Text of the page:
Scientists have long wondered what Earth was like in its most nascent stage. More importantly, researchers have tried to understand how life began to emerge from a nearly inhospitable planet billions of years ago.
A research team at the University of California—Riverside have attempted to reconstruct how certain organisms lived (and indeed, thrived) in the earliest eons of planet Earth. Specifically, the research team explored how certain organisms lived on a planet where oxygen wasn’t a readily available resource to sustain life. Our understanding of how life emerged in an oxygen-deficient environment could help researchers identify signs of life beyond our planet.
The team’s work is described in a recent paper published in Molecular Biology and Evolution.
The research team looked specifically at proteins that capture and synthesize light: rhodopsins. These proteins can take light energy, which was abundant in an early Earth that lacked ozone protection, and turn it into energy. This is all happening absent existing photosynthetic properties we see in plants today.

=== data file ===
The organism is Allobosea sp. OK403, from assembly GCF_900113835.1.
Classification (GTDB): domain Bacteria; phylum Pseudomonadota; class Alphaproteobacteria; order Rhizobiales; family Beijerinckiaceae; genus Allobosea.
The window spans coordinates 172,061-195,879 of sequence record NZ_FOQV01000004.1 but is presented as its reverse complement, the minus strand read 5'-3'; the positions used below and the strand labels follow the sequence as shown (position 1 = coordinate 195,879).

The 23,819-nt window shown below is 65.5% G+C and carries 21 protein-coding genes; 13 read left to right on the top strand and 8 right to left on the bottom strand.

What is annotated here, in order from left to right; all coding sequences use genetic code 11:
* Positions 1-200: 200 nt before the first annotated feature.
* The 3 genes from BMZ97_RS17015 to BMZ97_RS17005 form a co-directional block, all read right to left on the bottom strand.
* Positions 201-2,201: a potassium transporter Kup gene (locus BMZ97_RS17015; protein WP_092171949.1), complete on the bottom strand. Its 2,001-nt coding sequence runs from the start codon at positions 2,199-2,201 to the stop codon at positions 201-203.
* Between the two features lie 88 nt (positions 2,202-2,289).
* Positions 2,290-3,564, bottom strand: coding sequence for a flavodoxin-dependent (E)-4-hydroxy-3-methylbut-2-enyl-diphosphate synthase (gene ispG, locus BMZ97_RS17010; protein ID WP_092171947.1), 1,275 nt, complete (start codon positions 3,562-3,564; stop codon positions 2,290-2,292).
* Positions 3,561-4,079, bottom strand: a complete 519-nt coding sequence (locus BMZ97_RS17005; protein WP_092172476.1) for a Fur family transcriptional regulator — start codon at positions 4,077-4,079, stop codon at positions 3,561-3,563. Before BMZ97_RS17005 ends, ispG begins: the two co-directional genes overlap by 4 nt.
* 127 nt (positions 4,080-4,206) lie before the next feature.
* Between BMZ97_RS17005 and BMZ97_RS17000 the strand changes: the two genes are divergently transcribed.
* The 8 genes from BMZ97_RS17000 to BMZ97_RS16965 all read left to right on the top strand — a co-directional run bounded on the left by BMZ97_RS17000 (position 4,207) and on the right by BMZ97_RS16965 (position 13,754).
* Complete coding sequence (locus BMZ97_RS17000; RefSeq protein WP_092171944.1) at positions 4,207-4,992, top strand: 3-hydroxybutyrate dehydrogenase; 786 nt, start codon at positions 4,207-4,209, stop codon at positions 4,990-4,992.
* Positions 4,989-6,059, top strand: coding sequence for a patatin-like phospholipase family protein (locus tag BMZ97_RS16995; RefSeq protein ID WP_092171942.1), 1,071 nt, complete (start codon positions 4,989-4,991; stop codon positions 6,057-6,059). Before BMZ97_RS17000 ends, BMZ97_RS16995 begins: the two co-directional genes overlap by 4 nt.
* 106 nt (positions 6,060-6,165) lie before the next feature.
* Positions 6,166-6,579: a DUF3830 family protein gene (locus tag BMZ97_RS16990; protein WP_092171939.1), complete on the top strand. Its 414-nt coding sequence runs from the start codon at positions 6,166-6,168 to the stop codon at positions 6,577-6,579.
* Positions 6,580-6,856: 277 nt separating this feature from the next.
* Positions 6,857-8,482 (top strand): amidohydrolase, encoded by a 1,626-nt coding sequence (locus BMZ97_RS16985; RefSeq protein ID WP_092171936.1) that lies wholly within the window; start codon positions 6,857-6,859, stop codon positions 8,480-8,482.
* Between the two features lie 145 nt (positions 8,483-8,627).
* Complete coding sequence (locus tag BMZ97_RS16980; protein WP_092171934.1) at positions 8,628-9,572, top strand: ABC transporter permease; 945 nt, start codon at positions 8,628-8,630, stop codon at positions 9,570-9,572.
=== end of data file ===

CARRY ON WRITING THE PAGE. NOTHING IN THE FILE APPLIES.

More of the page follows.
Rhodopsins are common in many modern organisms. For example, they are found in human eyes to help us see light. To understand how these key proteins might have been used in organisms living eons ago, researchers used machine learning to study the rhodopsin proteins, with a particular eye towards how these proteins evolved over billions of years.
Rhodopsins we can observe nowadays can absorb a range of colors. According to machine learning analysis, however, these rhodopsins were calibrated towards absorbing green and blue light, specifically.
So what does that mean?
Researchers speculate that this evolutionary adaptation has to do with a lack of ozone layer billions of years ago. Organisms lived deep underwater in the primarily-oceanic age of our planet to avoid exposure to the sun’s harmful rays. Blue and green light happen to be more suited to breaking through deep sections of ocean. As the planet became more oxygen rich, rhodopsins evolved to be able to capture a wider range of light colors, which we see today.